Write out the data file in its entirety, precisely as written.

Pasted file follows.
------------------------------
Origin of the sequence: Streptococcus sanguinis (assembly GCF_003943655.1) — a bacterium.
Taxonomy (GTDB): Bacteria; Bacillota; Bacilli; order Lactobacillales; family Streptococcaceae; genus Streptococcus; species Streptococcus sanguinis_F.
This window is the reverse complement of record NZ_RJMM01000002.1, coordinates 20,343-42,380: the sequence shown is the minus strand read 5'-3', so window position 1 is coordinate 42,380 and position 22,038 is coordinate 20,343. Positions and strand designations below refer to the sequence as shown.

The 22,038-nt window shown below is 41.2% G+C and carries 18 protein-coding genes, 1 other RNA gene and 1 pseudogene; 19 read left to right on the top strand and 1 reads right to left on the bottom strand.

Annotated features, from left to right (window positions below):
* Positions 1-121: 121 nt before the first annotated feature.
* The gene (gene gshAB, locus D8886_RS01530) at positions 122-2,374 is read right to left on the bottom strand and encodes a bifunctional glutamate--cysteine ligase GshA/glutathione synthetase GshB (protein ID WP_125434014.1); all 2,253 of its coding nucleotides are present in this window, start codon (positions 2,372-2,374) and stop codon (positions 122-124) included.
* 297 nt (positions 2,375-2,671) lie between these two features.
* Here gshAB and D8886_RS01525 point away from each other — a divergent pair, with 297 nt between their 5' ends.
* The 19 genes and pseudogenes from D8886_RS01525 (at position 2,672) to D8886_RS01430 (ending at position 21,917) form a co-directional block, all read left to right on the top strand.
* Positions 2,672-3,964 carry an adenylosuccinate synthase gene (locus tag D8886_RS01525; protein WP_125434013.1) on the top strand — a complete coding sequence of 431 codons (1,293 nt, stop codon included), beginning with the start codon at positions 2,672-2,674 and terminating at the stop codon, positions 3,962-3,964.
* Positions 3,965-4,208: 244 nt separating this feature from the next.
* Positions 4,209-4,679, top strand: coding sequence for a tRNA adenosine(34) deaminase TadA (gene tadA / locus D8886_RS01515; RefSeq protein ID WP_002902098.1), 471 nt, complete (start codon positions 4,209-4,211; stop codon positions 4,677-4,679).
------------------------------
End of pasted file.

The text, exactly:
Origin of the sequence: Streptococcus sanguinis (assembly GCF_003943655.1) — a bacterium.
Taxonomy (GTDB): Bacteria; Bacillota; Bacilli; order Lactobacillales; family Streptococcaceae; genus Streptococcus; species Streptococcus sanguinis_F.
This window is the reverse complement of record NZ_RJMM01000002.1, coordinates 20,343-42,380: the sequence shown is the minus strand read 5'-3', so window position 1 is coordinate 42,380 and position 22,038 is coordinate 20,343. Positions and strand designations below refer to the sequence as shown.

The 22,038-nt window shown below is 41.2% G+C and carries 18 protein-coding genes, 1 other RNA gene and 1 pseudogene; 19 read left to right on the top strand and 1 reads right to left on the bottom strand.

Annotated features, from left to right (window positions below):
* Positions 1-121: 121 nt before the first annotated feature.
* The gene (gene gshAB, locus D8886_RS01530) at positions 122-2,374 is read right to left on the bottom strand and encodes a bifunctional glutamate--cysteine ligase GshA/glutathione synthetase GshB (protein ID WP_125434014.1); all 2,253 of its coding nucleotides are present in this window, start codon (positions 2,372-2,374) and stop codon (positions 122-124) included.
* 297 nt (positions 2,375-2,671) lie between these two features.
* Here gshAB and D8886_RS01525 point away from each other — a divergent pair, with 297 nt between their 5' ends.
* The 19 genes and pseudogenes from D8886_RS01525 (at position 2,672) to D8886_RS01430 (ending at position 21,917) form a co-directional block, all read left to right on the top strand.
* Positions 2,672-3,964 carry an adenylosuccinate synthase gene (locus tag D8886_RS01525; protein WP_125434013.1) on the top strand — a complete coding sequence of 431 codons (1,293 nt, stop codon included), beginning with the start codon at positions 2,672-2,674 and terminating at the stop codon, positions 3,962-3,964.
* Positions 3,965-4,208: 244 nt separating this feature from the next.
* Positions 4,209-4,679, top strand: coding sequence for a tRNA adenosine(34) deaminase TadA (gene tadA / locus D8886_RS01515; RefSeq protein ID WP_002902098.1), 471 nt, complete (start codon positions 4,209-4,211; stop codon positions 4,677-4,679).